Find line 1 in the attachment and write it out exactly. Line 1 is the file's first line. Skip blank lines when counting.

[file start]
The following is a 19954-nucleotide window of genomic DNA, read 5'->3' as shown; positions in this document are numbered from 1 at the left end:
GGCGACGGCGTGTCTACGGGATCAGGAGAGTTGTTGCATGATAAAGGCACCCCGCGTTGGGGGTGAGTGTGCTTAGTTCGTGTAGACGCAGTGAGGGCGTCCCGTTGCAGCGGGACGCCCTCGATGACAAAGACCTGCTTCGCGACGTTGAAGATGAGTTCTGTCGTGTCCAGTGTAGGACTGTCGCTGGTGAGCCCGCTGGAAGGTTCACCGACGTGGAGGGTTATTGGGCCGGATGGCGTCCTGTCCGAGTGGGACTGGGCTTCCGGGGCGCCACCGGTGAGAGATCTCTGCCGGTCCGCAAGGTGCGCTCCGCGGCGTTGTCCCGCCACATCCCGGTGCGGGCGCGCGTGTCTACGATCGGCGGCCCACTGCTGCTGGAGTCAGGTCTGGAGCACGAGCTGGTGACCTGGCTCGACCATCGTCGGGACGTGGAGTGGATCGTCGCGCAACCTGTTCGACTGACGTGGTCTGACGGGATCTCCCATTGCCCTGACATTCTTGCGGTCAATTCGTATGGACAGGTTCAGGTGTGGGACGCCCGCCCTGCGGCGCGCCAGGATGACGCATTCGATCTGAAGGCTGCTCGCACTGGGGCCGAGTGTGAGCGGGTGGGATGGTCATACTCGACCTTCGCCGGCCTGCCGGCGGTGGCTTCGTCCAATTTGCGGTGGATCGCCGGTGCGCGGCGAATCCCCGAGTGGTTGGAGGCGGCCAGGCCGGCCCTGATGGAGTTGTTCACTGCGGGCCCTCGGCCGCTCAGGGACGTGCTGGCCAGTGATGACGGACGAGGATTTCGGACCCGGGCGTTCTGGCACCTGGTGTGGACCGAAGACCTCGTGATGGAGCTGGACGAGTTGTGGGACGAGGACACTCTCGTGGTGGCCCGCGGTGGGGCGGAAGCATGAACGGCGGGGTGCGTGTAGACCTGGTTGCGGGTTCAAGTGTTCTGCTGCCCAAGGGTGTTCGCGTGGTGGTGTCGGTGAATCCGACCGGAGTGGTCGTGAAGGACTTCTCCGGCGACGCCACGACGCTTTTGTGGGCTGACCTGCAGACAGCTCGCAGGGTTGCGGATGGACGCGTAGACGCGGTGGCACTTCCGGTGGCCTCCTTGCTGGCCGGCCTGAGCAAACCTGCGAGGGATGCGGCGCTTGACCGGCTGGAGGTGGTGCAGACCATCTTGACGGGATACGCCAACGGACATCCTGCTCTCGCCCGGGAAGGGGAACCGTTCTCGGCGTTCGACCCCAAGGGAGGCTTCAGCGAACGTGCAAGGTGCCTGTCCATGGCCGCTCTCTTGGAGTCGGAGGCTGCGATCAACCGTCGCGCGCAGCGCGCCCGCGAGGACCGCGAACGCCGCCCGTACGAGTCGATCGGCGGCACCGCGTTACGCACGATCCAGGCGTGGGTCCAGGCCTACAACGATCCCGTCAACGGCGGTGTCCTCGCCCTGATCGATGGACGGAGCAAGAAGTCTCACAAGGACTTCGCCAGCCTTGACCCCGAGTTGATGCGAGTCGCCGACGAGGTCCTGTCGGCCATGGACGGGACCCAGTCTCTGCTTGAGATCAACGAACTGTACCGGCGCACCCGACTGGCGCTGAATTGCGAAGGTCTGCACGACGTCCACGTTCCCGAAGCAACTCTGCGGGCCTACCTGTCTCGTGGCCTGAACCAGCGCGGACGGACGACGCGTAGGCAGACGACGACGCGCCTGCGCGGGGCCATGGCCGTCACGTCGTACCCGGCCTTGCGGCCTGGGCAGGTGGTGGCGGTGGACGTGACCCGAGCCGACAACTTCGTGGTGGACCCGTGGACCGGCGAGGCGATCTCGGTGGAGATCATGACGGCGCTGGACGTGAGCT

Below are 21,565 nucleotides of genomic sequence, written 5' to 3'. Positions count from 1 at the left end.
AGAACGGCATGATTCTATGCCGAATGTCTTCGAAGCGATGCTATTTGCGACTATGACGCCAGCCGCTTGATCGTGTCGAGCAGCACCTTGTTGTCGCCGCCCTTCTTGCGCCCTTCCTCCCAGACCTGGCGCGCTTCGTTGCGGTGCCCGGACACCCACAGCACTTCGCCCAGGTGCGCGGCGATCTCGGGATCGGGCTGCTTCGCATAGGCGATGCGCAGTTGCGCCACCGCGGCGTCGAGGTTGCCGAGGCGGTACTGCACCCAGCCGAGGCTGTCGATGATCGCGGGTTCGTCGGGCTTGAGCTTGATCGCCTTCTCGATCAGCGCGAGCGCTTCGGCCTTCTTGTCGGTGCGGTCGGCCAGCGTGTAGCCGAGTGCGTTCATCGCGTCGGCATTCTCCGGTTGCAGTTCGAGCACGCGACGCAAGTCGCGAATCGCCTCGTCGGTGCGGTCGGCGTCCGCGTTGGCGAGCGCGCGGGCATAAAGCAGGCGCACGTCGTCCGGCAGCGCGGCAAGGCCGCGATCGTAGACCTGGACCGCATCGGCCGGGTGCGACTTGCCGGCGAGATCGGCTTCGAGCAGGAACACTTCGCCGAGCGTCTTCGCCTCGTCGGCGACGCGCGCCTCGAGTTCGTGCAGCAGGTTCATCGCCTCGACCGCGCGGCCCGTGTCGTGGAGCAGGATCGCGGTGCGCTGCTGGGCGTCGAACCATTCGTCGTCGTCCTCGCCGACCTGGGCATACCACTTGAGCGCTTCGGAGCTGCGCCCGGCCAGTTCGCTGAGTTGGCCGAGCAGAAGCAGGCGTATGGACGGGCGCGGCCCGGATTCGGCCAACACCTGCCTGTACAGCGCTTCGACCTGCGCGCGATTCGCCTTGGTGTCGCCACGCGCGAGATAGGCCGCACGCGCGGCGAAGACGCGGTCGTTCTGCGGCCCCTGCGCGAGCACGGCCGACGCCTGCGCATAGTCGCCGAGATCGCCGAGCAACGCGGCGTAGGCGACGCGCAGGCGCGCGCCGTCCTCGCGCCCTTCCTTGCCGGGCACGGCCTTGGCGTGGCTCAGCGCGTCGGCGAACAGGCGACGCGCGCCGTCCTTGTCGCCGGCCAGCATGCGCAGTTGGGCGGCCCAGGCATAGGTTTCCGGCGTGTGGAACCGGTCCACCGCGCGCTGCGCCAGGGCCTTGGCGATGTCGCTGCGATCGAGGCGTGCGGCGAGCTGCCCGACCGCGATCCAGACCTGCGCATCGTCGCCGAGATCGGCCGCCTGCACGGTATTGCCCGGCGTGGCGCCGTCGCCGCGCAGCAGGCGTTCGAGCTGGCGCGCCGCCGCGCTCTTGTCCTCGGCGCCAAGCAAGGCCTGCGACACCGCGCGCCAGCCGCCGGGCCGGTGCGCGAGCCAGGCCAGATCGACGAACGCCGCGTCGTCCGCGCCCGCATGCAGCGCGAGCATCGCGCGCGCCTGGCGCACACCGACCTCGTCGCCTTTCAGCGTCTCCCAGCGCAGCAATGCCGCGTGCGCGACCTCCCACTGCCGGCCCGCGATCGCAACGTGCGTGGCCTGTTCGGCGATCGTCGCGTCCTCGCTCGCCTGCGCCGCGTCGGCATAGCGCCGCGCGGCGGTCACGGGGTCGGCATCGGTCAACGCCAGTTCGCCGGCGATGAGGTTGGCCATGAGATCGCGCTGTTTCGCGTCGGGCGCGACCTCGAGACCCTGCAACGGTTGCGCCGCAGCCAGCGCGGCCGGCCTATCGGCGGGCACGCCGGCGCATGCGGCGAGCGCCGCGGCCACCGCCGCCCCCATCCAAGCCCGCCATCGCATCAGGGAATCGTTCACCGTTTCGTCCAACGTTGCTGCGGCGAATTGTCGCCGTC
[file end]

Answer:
The following is a 19954-nucleotide window of genomic DNA, read 5'->3' as shown; positions in this document are numbered from 1 at the left end: